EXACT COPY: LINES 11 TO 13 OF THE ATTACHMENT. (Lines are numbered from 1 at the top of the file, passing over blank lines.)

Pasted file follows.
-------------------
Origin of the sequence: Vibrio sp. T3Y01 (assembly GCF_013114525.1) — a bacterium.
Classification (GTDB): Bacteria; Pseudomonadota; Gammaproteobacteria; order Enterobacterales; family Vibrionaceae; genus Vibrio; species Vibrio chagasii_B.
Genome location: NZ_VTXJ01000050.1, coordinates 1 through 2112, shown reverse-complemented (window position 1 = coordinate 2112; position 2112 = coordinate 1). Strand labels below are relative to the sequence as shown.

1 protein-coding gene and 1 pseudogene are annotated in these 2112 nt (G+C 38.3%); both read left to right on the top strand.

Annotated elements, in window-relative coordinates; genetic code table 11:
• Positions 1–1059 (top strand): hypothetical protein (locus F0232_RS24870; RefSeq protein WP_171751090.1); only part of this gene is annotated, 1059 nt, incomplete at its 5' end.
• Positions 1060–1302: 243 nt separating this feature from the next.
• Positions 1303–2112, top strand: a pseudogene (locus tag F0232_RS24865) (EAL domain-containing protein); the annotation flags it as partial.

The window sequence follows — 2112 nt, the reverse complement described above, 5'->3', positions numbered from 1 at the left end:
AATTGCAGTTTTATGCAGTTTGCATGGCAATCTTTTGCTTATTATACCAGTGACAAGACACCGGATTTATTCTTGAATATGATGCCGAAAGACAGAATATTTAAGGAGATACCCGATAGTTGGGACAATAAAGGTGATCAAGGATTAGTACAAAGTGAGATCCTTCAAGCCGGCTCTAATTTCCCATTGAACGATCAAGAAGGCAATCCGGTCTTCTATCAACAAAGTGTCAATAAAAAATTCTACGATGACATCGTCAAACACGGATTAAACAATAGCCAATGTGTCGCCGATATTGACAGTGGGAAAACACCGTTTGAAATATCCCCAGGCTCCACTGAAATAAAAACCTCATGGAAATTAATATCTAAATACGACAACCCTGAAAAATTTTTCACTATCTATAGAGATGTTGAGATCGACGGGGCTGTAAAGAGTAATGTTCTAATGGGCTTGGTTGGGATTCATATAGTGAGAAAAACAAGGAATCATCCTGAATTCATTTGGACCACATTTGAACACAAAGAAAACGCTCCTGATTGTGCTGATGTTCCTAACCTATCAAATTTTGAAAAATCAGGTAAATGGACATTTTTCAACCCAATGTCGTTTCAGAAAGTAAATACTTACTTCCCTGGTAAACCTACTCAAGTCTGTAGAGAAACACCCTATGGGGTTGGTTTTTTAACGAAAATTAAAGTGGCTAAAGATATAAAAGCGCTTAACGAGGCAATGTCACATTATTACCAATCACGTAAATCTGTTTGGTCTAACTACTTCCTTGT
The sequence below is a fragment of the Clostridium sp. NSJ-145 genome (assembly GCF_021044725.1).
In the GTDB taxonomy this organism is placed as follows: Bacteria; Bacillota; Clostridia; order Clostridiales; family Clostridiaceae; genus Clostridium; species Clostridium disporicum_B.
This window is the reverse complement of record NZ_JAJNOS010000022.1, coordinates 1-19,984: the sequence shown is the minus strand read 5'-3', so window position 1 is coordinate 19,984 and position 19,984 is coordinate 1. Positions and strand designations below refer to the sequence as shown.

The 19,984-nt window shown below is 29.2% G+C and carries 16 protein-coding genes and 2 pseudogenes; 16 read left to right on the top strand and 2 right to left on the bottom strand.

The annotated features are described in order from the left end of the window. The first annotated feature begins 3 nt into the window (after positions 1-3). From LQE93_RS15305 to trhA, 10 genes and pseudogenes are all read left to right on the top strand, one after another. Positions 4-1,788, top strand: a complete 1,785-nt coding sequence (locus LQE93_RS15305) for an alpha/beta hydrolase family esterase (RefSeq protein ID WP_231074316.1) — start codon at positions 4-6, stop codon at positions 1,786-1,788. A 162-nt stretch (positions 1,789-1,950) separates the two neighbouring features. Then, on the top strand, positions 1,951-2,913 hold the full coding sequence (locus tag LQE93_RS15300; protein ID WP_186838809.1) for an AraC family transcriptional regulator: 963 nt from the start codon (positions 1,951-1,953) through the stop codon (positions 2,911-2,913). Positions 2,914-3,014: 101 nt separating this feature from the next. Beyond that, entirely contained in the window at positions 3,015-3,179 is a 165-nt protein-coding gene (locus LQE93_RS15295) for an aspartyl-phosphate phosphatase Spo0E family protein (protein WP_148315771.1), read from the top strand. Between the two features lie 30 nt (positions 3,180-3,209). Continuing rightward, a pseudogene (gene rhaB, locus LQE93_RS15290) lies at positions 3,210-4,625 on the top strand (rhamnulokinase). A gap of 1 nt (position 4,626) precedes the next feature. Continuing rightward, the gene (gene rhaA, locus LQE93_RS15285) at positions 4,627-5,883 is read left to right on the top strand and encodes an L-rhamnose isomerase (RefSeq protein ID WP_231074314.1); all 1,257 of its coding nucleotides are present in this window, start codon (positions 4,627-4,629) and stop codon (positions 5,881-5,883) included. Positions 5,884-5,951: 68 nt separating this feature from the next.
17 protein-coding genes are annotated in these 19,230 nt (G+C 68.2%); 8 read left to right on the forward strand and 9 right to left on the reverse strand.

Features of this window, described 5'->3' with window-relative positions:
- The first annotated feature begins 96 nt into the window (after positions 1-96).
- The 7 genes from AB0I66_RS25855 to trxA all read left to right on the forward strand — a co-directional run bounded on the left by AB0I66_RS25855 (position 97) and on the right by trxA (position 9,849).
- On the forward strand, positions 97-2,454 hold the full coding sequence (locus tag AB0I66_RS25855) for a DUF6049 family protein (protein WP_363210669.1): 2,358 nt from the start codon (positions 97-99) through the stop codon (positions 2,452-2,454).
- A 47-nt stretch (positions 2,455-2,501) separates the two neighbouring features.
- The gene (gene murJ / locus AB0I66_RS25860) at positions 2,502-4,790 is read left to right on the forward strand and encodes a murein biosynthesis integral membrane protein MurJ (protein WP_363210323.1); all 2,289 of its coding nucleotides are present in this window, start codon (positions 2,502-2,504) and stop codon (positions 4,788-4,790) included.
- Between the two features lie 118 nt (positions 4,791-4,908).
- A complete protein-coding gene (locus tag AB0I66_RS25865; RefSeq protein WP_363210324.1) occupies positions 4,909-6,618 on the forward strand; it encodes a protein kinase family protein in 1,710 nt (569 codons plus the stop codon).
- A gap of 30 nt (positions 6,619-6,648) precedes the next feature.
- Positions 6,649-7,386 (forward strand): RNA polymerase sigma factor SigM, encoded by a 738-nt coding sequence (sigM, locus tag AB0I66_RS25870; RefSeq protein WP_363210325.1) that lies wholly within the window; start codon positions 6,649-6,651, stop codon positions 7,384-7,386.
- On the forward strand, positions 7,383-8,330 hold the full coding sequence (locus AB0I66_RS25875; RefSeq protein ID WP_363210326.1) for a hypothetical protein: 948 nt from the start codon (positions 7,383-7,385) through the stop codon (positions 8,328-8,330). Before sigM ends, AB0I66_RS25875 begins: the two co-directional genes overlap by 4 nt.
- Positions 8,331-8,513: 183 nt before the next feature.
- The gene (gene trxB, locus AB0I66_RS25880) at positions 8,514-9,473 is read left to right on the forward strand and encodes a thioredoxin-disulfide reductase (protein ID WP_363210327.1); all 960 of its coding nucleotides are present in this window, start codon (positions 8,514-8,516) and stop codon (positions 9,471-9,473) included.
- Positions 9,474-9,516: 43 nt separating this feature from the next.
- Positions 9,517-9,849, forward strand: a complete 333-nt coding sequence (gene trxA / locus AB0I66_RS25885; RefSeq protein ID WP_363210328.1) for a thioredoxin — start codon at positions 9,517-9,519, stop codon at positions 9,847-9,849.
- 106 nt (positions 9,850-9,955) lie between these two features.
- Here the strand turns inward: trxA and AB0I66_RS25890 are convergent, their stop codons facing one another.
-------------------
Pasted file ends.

The sequence below is a fragment of the Clostridium sp. NSJ-145 genome (assembly GCF_021044725.1).
In the GTDB taxonomy this organism is placed as follows: Bacteria; Bacillota; Clostridia; order Clostridiales; family Clostridiaceae; genus Clostridium; species Clostridium disporicum_B.
This window is the reverse complement of record NZ_JAJNOS010000022.1, coordinates 1-19,984: the sequence shown is the minus strand read 5'-3', so window position 1 is coordinate 19,984 and position 19,984 is coordinate 1. Positions and strand designations below refer to the sequence as shown.